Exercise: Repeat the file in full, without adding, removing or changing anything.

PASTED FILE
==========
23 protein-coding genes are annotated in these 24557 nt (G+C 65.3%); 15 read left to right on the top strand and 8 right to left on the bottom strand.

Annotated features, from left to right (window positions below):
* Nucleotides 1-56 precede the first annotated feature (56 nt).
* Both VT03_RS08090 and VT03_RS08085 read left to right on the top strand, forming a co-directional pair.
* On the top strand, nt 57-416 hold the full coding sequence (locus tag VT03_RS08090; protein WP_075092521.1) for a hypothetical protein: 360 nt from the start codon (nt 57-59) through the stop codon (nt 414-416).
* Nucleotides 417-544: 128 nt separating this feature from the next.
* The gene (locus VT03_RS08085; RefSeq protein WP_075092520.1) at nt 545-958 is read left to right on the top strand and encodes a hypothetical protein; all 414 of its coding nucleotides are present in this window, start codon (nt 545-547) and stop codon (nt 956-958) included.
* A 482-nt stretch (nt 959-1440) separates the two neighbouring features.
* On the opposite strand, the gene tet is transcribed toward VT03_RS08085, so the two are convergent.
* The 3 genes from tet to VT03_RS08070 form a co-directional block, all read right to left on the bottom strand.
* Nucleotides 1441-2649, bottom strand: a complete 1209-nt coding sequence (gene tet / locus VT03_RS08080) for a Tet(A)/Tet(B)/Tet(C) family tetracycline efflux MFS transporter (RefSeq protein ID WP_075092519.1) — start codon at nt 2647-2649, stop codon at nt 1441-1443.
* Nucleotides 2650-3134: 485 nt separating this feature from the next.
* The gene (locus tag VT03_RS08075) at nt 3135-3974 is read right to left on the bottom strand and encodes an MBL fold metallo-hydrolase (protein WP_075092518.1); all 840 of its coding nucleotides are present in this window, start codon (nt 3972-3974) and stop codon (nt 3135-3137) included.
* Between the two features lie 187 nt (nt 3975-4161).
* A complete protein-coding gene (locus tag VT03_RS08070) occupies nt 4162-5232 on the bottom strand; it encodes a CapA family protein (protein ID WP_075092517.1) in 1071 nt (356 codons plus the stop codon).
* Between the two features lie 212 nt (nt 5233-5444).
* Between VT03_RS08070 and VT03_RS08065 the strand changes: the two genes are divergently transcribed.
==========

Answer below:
23 protein-coding genes are annotated in these 24557 nt (G+C 65.3%); 15 read left to right on the top strand and 8 right to left on the bottom strand.

Annotated features, from left to right (window positions below):
* Nucleotides 1-56 precede the first annotated feature (56 nt).
* Both VT03_RS08090 and VT03_RS08085 read left to right on the top strand, forming a co-directional pair.
* On the top strand, nt 57-416 hold the full coding sequence (locus tag VT03_RS08090; protein WP_075092521.1) for a hypothetical protein: 360 nt from the start codon (nt 57-59) through the stop codon (nt 414-416).
* Nucleotides 417-544: 128 nt separating this feature from the next.
* The gene (locus VT03_RS08085; RefSeq protein WP_075092520.1) at nt 545-958 is read left to right on the top strand and encodes a hypothetical protein; all 414 of its coding nucleotides are present in this window, start codon (nt 545-547) and stop codon (nt 956-958) included.
* A 482-nt stretch (nt 959-1440) separates the two neighbouring features.
* On the opposite strand, the gene tet is transcribed toward VT03_RS08085, so the two are convergent.
* The 3 genes from tet to VT03_RS08070 form a co-directional block, all read right to left on the bottom strand.
* Nucleotides 1441-2649, bottom strand: a complete 1209-nt coding sequence (gene tet / locus VT03_RS08080) for a Tet(A)/Tet(B)/Tet(C) family tetracycline efflux MFS transporter (RefSeq protein ID WP_075092519.1) — start codon at nt 2647-2649, stop codon at nt 1441-1443.
* Nucleotides 2650-3134: 485 nt separating this feature from the next.
* The gene (locus tag VT03_RS08075) at nt 3135-3974 is read right to left on the bottom strand and encodes an MBL fold metallo-hydrolase (protein WP_075092518.1); all 840 of its coding nucleotides are present in this window, start codon (nt 3972-3974) and stop codon (nt 3135-3137) included.
* Between the two features lie 187 nt (nt 3975-4161).
* A complete protein-coding gene (locus tag VT03_RS08070) occupies nt 4162-5232 on the bottom strand; it encodes a CapA family protein (protein ID WP_075092517.1) in 1071 nt (356 codons plus the stop codon).
* Between the two features lie 212 nt (nt 5233-5444).
* Between VT03_RS08070 and VT03_RS08065 the strand changes: the two genes are divergently transcribed.